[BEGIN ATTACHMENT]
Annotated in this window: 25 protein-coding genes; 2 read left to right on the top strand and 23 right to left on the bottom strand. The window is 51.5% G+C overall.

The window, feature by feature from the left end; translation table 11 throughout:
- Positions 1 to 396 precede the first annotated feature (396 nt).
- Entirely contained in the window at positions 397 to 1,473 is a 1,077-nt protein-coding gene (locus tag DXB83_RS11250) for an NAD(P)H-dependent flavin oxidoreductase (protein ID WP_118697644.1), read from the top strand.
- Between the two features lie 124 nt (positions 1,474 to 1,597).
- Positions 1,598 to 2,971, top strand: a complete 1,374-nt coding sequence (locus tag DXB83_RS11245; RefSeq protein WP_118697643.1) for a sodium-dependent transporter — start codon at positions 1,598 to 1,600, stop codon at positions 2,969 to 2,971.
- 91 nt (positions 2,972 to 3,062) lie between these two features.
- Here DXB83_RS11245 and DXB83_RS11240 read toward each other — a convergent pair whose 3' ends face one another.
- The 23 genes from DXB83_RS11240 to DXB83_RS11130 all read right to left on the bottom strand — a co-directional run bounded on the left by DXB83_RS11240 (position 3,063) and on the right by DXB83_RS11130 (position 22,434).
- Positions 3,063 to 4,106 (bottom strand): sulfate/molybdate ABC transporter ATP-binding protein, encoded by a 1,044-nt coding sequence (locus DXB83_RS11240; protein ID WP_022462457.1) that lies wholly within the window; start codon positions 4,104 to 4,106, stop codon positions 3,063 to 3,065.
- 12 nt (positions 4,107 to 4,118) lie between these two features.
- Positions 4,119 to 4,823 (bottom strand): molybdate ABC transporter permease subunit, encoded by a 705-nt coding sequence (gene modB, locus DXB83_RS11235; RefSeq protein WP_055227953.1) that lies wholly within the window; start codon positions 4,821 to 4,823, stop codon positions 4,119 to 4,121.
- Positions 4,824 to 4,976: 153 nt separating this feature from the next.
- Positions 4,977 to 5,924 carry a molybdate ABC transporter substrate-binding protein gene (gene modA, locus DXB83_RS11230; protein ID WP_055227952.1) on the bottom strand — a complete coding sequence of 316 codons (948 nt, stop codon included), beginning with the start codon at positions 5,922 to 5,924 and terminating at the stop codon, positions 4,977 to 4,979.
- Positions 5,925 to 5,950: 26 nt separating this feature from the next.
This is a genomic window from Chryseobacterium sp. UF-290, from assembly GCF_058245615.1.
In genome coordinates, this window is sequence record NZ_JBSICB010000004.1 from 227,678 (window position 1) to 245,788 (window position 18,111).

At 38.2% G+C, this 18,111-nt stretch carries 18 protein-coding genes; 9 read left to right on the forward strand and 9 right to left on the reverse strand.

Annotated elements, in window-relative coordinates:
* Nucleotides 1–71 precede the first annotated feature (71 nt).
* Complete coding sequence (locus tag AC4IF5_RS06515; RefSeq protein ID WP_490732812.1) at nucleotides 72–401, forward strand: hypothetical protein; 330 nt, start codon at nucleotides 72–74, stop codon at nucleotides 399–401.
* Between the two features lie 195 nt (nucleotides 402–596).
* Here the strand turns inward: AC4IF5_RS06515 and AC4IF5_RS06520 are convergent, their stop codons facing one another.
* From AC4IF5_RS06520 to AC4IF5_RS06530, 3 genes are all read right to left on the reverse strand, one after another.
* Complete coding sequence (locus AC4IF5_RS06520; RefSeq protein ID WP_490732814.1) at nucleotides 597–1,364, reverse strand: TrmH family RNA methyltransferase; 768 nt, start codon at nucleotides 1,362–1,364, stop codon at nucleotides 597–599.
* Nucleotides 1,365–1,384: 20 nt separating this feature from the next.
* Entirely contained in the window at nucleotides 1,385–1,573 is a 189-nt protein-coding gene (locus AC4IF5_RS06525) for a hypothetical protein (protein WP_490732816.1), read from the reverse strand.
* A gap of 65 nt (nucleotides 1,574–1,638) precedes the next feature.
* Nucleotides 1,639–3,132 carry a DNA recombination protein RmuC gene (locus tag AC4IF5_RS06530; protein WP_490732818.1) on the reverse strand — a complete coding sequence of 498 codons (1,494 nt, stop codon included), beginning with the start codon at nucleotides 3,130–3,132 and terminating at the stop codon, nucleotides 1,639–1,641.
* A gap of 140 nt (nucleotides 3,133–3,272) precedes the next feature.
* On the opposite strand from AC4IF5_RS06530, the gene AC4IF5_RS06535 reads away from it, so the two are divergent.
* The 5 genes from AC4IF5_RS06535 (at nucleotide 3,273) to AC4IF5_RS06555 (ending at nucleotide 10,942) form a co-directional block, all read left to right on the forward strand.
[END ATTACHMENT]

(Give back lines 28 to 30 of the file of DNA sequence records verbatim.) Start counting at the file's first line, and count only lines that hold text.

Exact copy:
* A gap of 65 nt (nucleotides 1,574–1,638) precedes the next feature.
* Nucleotides 1,639–3,132 carry a DNA recombination protein RmuC gene (locus tag AC4IF5_RS06530; protein WP_490732818.1) on the reverse strand — a complete coding sequence of 498 codons (1,494 nt, stop codon included), beginning with the start codon at nucleotides 3,130–3,132 and terminating at the stop codon, nucleotides 1,639–1,641.
* A gap of 140 nt (nucleotides 3,133–3,272) precedes the next feature.